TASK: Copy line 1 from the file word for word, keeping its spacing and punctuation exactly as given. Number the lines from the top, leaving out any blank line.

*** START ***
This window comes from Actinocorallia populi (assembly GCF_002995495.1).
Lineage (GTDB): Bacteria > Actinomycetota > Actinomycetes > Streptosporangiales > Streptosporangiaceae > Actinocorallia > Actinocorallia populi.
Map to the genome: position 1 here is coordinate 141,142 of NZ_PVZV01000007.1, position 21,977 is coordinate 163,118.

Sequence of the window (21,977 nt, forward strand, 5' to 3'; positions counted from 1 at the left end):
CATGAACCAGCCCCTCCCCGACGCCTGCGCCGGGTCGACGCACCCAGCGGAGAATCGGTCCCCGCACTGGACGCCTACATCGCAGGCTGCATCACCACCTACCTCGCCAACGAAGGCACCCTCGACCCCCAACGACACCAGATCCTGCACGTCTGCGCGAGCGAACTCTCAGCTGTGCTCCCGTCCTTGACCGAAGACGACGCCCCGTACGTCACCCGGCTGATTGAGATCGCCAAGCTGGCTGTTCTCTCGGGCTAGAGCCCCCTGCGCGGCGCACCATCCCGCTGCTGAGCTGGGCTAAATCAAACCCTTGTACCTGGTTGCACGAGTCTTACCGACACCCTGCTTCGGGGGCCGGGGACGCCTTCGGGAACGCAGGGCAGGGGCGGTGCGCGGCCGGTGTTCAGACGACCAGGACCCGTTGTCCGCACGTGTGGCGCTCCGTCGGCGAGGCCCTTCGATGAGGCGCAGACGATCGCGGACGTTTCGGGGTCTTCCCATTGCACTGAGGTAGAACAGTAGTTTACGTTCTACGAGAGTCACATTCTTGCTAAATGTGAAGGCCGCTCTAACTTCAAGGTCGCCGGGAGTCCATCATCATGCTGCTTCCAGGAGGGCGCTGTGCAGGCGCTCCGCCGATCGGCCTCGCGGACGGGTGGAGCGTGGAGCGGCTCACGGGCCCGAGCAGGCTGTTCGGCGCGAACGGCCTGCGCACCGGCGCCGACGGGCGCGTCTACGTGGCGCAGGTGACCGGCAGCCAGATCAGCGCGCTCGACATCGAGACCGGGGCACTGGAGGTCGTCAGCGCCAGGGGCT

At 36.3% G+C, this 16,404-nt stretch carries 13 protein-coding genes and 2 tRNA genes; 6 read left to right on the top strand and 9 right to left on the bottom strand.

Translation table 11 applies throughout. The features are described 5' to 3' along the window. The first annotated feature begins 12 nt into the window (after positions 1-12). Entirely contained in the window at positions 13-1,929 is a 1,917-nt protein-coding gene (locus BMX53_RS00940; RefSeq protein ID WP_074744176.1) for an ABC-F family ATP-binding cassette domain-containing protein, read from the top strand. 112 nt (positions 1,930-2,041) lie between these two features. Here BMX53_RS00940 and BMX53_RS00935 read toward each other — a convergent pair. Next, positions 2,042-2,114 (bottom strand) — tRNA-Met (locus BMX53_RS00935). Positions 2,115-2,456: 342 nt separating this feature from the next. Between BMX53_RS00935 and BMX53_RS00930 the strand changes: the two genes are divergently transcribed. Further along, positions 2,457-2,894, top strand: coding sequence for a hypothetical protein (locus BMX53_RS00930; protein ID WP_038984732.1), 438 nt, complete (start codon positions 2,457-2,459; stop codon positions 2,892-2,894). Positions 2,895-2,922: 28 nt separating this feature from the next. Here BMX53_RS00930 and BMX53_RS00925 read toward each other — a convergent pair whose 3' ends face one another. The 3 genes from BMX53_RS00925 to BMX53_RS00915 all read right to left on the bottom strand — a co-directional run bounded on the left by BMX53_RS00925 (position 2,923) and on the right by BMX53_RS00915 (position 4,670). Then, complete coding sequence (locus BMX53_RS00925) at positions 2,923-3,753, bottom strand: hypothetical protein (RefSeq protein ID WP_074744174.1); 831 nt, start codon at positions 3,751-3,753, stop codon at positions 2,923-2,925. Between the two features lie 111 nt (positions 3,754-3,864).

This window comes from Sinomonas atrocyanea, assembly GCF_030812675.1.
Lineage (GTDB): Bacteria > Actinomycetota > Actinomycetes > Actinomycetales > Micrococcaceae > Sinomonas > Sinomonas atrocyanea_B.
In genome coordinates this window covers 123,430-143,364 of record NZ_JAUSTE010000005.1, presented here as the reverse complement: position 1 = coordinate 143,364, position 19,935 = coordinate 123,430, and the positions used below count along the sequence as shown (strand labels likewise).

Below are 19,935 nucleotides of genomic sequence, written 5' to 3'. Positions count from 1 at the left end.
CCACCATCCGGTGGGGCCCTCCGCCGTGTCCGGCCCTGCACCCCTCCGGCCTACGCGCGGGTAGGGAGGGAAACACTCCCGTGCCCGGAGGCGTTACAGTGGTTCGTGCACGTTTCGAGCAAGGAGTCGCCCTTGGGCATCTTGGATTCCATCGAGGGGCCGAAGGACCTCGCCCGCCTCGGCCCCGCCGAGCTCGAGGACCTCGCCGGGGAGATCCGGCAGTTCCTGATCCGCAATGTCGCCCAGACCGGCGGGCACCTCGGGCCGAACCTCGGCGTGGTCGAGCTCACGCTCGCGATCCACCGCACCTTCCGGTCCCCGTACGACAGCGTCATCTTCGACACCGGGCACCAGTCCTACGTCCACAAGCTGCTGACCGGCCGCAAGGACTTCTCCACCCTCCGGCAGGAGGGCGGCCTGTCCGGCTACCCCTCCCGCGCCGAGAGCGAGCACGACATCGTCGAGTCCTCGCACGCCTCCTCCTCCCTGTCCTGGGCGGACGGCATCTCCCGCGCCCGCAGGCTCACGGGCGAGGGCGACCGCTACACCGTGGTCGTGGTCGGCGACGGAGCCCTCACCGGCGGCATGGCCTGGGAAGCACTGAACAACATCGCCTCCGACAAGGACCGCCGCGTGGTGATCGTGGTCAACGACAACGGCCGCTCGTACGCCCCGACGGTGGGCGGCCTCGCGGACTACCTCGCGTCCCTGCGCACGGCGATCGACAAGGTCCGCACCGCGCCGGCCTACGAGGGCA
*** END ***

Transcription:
This window comes from Actinocorallia populi (assembly GCF_002995495.1).